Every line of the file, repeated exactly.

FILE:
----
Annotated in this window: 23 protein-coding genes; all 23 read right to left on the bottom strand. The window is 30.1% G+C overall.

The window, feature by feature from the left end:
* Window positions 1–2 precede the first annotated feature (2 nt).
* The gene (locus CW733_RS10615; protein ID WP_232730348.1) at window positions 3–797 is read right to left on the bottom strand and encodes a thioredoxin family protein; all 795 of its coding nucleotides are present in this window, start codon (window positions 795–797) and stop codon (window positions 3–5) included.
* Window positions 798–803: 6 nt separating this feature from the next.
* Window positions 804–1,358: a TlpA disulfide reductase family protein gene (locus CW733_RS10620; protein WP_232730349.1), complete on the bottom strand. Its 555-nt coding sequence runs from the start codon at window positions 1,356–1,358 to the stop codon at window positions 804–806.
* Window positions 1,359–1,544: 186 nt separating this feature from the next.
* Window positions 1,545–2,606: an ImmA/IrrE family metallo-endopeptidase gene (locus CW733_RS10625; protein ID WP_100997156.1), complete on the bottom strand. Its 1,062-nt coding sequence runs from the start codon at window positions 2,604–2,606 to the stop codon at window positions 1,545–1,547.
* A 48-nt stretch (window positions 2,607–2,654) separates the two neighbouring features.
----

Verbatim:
Annotated in this window: 23 protein-coding genes; all 23 read right to left on the bottom strand. The window is 30.1% G+C overall.

The window, feature by feature from the left end:
* Window positions 1–2 precede the first annotated feature (2 nt).
* The gene (locus CW733_RS10615; protein ID WP_232730348.1) at window positions 3–797 is read right to left on the bottom strand and encodes a thioredoxin family protein; all 795 of its coding nucleotides are present in this window, start codon (window positions 795–797) and stop codon (window positions 3–5) included.
* Window positions 798–803: 6 nt separating this feature from the next.
* Window positions 804–1,358: a TlpA disulfide reductase family protein gene (locus CW733_RS10620; protein WP_232730349.1), complete on the bottom strand. Its 555-nt coding sequence runs from the start codon at window positions 1,356–1,358 to the stop codon at window positions 804–806.
* Window positions 1,359–1,544: 186 nt separating this feature from the next.
* Window positions 1,545–2,606: an ImmA/IrrE family metallo-endopeptidase gene (locus CW733_RS10625; protein ID WP_100997156.1), complete on the bottom strand. Its 1,062-nt coding sequence runs from the start codon at window positions 2,604–2,606 to the stop codon at window positions 1,545–1,547.
* A 48-nt stretch (window positions 2,607–2,654) separates the two neighbouring features.